This is completely off topic, but I really would like to hear your opinions on this!
So, I wanted to test the XML parsers in modern browsers (FF, Chrome, Safari and Opera).
I configured my local server (IIS) to serve .html files under this MIME type: "application/xhtml+xml".
Next, I made a simple XHTML page containing only one paragraph. I placed this file in one of my web-apps that are hosted by my local server, and requested the file with Firefox.
The page loaded successfully and I used the Web Developer Toolbar to view the response headers, and as I expected, this header was serverd:
Next thing, I wanted to see what happens if the XHTML file is not well-formed, so I deleted the closing tag of the paragraph ( I deleted "</p>" ). Guess what happened?
I tried to load the page in Firefox, and
it was not displayed at all. Firefox informed me that there was a XML parsing error, as I expected. But no content at all was displayed!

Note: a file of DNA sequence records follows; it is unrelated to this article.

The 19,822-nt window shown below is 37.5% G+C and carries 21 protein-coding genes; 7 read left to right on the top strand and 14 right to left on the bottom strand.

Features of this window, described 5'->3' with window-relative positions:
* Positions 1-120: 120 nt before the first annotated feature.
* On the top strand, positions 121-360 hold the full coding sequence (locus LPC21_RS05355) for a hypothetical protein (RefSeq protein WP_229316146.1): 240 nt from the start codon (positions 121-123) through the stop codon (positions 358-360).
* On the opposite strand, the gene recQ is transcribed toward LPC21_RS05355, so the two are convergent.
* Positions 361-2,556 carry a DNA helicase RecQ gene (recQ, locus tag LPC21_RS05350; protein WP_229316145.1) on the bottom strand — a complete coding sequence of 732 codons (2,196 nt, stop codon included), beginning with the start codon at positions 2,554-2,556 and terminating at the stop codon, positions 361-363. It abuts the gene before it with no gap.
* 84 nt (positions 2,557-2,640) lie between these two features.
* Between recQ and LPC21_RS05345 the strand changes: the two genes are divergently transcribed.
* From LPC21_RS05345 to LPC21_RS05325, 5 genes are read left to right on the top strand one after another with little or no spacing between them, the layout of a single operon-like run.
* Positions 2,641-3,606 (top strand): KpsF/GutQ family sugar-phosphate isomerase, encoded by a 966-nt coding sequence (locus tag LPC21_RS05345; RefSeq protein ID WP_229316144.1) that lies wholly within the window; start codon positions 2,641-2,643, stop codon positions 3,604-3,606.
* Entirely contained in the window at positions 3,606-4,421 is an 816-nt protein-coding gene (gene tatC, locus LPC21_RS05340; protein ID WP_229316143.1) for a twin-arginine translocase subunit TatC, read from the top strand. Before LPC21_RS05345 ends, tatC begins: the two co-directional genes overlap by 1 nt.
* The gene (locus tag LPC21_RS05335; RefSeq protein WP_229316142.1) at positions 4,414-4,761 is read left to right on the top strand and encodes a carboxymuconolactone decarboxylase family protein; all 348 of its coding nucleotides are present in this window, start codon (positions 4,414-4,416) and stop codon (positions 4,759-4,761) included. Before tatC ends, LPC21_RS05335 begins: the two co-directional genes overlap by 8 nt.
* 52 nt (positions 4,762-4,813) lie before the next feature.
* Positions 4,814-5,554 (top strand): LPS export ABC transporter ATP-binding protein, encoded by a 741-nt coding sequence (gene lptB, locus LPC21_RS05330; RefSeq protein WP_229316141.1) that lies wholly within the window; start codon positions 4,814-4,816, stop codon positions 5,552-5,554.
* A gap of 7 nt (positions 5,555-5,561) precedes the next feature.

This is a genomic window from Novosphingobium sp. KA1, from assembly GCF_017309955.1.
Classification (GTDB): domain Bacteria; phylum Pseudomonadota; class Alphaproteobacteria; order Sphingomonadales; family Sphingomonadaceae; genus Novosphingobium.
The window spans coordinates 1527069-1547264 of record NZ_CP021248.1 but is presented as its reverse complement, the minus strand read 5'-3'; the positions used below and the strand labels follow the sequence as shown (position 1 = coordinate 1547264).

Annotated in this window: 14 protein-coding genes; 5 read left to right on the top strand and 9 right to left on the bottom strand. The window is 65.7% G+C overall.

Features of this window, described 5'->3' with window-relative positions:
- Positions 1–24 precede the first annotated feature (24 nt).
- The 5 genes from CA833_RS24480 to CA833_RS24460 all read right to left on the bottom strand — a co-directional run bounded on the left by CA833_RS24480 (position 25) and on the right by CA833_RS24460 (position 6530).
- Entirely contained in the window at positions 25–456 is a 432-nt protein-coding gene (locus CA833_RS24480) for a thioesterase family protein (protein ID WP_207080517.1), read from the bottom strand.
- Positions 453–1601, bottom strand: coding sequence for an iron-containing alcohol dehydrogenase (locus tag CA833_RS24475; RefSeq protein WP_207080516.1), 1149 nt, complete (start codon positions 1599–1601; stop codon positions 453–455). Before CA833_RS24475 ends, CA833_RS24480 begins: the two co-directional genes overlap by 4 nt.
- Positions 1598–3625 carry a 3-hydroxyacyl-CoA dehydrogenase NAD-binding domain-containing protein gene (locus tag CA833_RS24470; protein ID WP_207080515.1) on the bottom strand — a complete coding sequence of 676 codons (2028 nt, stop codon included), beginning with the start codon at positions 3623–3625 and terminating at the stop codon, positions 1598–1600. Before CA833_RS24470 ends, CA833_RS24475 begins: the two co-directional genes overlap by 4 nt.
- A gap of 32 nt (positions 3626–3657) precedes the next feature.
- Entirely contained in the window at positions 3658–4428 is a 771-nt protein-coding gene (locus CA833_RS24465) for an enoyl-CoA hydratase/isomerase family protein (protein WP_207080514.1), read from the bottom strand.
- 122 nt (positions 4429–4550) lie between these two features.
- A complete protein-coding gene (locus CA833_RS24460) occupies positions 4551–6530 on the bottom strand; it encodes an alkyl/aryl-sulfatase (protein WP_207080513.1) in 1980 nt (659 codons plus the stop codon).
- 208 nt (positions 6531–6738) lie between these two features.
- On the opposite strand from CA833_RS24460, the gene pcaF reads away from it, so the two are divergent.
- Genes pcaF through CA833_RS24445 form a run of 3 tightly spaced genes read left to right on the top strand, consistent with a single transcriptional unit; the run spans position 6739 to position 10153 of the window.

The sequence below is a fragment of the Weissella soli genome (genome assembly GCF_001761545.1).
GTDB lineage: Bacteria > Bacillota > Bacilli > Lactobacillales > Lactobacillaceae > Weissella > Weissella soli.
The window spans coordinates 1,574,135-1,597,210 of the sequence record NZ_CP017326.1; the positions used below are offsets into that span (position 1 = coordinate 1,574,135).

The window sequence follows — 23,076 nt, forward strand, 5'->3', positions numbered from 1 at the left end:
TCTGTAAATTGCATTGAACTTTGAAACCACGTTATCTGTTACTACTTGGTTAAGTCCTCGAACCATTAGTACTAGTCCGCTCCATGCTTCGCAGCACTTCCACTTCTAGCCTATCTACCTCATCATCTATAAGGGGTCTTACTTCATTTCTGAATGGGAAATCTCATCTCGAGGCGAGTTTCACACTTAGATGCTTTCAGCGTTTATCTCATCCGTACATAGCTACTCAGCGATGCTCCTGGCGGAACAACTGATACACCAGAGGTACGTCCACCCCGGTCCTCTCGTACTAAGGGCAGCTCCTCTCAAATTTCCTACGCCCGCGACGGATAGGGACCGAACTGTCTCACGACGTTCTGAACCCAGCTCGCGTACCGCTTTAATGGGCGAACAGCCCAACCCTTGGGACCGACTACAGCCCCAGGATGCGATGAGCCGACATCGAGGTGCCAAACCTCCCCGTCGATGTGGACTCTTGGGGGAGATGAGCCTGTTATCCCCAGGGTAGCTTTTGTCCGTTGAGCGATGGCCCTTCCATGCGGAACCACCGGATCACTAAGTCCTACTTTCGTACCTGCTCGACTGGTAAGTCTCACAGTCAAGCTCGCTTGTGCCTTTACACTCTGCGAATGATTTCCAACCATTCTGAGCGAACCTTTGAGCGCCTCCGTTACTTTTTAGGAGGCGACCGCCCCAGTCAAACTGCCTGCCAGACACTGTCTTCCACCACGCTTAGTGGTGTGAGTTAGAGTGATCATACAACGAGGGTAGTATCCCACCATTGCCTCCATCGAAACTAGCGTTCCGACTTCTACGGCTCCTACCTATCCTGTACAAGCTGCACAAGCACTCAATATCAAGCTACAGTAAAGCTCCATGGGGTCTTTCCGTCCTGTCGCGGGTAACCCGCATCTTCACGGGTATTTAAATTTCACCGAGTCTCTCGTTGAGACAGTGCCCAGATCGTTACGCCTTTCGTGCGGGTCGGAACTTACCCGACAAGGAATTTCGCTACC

So, let's say that in the future complex web-applications are going to be served with the xhtml MIME type, ergo, they are going to be parsed with the XML parser in the browser. Then, if the author of the application makes one tiny little error (for example, he forgets to close an element, or he forgets to use apostrophes on one of the attributes), then the whole web-page won't be displayed.
Is it just me, or is this idea ridiculously stupid?
Also, if Internet Explorer does not have a XML parser, then why are so many pages using the XHTML doctype (even this very forum)? Even, if IE9 does come with a XML parser, it will take years for IE8 to be flushed of the market.